Île Sainte Marie in detail


Every hotel on Sainte Marie organises excursions to Baie d'Ampanihy and the Piscines Naturelles, either by quad or 4WD. Many also organise guided walks, either to these two sites or to nearby villages; they're a great way to get off the beaten track.

Baie d’Ampanihy

If you look at the map of Sainte Marie, you’ll see a long narrow bay on the east side of the island, and a peninsula to match. Baie d’Ampanihy is a wild and untouristed place, where village life goes on as it has for centuries. There are a couple of lovely restaurants that specialise in fresh seafood and organise excursions across the peninsula, usually a pirogue (dugout canoe) ride around the bay and a walk on the ocean-side of the peninsula. It's a wonderful day trip.

Chez Samson is the better option for food – think fine dining à la Madagascar (it also has basic but tidy bungalows if you'd like to spend the night), whereas Chez Nono has the edge on location.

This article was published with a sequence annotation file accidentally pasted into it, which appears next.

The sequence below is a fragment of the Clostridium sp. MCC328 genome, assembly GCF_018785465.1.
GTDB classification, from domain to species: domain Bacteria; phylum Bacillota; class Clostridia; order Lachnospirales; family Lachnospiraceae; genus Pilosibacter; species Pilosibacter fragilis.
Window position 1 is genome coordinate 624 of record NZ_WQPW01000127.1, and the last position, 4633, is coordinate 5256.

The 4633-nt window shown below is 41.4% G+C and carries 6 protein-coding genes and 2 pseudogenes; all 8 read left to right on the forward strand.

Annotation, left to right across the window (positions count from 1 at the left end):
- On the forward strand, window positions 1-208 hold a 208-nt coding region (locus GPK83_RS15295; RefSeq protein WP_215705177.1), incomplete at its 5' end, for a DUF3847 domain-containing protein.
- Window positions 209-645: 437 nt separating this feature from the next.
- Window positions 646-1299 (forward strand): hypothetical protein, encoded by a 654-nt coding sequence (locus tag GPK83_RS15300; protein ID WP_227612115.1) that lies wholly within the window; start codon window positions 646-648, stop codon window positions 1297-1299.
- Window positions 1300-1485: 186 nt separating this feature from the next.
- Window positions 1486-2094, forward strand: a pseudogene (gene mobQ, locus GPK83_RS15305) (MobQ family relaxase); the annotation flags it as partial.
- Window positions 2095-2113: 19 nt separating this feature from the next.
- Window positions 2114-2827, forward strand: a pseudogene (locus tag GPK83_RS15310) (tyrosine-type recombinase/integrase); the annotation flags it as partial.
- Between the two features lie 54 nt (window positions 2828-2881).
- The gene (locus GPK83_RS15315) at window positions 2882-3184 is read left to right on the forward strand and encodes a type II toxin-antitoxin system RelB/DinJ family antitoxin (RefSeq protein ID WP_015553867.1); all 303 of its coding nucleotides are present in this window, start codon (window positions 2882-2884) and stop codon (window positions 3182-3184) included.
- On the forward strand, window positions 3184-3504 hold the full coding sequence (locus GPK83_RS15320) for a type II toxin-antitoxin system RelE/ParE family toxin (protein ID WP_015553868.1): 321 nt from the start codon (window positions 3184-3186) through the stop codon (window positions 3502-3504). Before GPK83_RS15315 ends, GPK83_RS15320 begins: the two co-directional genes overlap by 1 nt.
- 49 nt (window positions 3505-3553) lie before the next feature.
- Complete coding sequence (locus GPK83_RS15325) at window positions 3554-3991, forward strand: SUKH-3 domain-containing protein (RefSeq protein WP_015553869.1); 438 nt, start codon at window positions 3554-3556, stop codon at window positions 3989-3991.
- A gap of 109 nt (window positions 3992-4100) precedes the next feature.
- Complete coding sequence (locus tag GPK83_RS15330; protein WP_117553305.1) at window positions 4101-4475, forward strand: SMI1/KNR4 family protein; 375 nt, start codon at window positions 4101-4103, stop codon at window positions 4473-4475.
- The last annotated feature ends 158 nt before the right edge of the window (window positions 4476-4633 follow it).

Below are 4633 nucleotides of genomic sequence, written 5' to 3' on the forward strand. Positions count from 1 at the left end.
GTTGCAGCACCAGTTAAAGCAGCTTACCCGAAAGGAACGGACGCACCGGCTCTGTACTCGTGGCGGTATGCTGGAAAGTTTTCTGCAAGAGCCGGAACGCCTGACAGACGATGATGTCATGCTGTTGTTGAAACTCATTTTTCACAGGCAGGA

Locals report that every year from mid-November through December enormous sharks, larger than your pirogue, enter the mostly shallow bay through a very deep channel in order to give birth. They never attack anyone, although their young are sometimes netted by accident, and the sight of a huge dorsal fin can prompt an early bathroom break.

There are many ways to reach Baie d'Ampanihy, depending on where you set off from. Quads and motorbikes are popular options but hotels in the north of the island also offer guided hikes, which allow you to discover the quiet interior of the island.


The beaches on the western shore tend to be quite narrow but are more sheltered than on the east coast. They also tend to be taken up by hotels, whereas the eastern coast remains largely unspoilt. There is relatively easy access to the eastern coastline on the southern tip of the island; follow signs to Flots Bleus or take the track across the road from Princesse Bora.